It’s not easy being ‘green’

I thought driving a hybrid would give me some wiggle room, but no. My offspring have hit the socially responsible college years and they are relentless. In spite of lazy parenting, it seems I have turned out two very ecologically focused brats who give me no quarter. They find no greater joy than to put the screws to mom should she do something unfriendly to the planet.
To add to my discomfort, it turns out their father is socially responsible, too. I’m sure he’s always been, but somehow it shows more now that he has allies. I don’t oppose them, you understand. Heaven forefend. I know the state our sad, little planet is in, and I cannot plead ignorance like my parent’s generation.
Heck, I took part in the very first Earth Day. I remember well the then-unknown but screaming faux pas of releasing hordes of black balloons to mark the day. Oops.
I try. I separate recyclables. I even go through multiple bags of sticky, nasty trash after a party and pull out the cans and bottles. I have been known to buy biodegradable paper goods when the budget’s not too tight and I’m feeling really guilty now about having had two babies in disposable diapers. At the time, I did my best to find biodegradable ones. It turns out they really aren’t, but my intentions were stellar. My grandchildren will wear cloth, I promise.
My pride in buying a dozen recyclable grocery bags was short-lived, when I discovered I regularly forget and leave them in my car. If you find a loaded cart just sitting by the grocery check-out line, it’s mine. I’ll be running back through the doors shortly, with an armful of cloth bags.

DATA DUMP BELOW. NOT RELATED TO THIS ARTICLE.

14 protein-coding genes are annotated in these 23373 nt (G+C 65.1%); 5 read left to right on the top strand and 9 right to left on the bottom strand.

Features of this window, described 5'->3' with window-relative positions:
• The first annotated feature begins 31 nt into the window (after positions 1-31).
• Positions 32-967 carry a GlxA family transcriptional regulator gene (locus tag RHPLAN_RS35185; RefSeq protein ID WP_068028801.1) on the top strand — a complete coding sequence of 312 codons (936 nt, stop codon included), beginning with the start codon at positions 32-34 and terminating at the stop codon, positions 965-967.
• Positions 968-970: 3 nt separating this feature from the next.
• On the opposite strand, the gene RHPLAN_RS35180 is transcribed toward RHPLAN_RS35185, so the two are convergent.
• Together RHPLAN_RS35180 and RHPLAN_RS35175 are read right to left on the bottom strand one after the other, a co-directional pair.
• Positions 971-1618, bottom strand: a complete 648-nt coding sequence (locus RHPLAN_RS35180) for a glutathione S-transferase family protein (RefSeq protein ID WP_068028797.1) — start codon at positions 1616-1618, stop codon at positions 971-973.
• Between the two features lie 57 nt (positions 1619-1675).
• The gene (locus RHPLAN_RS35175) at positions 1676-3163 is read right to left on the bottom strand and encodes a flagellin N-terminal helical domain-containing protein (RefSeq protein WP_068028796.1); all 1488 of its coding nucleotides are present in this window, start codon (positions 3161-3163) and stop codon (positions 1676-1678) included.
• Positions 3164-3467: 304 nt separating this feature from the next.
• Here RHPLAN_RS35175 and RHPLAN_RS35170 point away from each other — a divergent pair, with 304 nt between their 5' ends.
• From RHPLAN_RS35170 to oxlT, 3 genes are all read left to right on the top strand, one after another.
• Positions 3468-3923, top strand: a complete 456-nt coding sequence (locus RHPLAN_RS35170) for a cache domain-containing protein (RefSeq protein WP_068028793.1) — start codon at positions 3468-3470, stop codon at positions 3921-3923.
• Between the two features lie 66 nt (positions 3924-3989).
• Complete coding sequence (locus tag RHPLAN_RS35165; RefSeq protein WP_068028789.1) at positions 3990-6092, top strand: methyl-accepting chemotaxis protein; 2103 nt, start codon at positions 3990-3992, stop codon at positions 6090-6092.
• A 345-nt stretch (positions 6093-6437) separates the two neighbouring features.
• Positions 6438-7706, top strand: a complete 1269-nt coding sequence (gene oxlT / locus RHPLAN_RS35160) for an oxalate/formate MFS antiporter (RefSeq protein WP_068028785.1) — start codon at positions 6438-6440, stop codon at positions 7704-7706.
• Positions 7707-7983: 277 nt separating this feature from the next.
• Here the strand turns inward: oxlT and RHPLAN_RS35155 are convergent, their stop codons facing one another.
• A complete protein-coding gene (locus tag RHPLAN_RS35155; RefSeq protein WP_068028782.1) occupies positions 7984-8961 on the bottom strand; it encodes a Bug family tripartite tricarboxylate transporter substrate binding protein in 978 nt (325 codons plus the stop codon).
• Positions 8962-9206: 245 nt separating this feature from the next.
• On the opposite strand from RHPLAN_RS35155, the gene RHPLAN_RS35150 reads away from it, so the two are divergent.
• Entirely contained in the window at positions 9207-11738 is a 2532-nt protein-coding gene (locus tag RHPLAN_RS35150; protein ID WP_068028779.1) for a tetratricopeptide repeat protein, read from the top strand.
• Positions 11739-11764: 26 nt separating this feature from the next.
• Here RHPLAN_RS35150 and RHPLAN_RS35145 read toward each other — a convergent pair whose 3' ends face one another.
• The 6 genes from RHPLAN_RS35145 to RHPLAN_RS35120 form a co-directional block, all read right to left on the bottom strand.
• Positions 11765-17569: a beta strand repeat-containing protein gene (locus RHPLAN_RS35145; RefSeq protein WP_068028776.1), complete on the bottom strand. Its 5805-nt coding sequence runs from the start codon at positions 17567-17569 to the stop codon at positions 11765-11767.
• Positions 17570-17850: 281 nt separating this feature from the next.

The next battle I lost was to bottled water. The irony is I hate water. Finally, about four years ago, while buying bottled water for the hordes of sweaty, active young bodies that flowed through my kitchen, I discovered a bottled water that I really liked. I got to enjoy it for about a year before my son pointed out the evils of plastic bottles, recycled or otherwise. Oh bother. My next solution, popping for an expensive refrigerator with “filtered” water in the door failed me, as well. I don’t know exactly what gets filtered out, but I know exactly what’s left in. It tastes like a swimming pool.
Meanwhile, I find myself equally joyful and depressed when I check out the latest lists of 10 Easy Tips to be Green. We use those goofy light bulbs. We keep our sweatshirts handy. We use cloth towels instead of paper in the kitchen. We don’t use Styrofoam. Our floors are wood veneer. My husband avoids insecticides in the garden. I might score a six out of 10 one week, but the next I find four new things I should do. And some I will never embrace with a glad heart. I hate to have to run around to get wet under low-flow shower heads and life without dryer sheets is very wrinkly. 
Wait. Stop. Don’t bother writing me that angry letter. I’ll just have my son call me instead.


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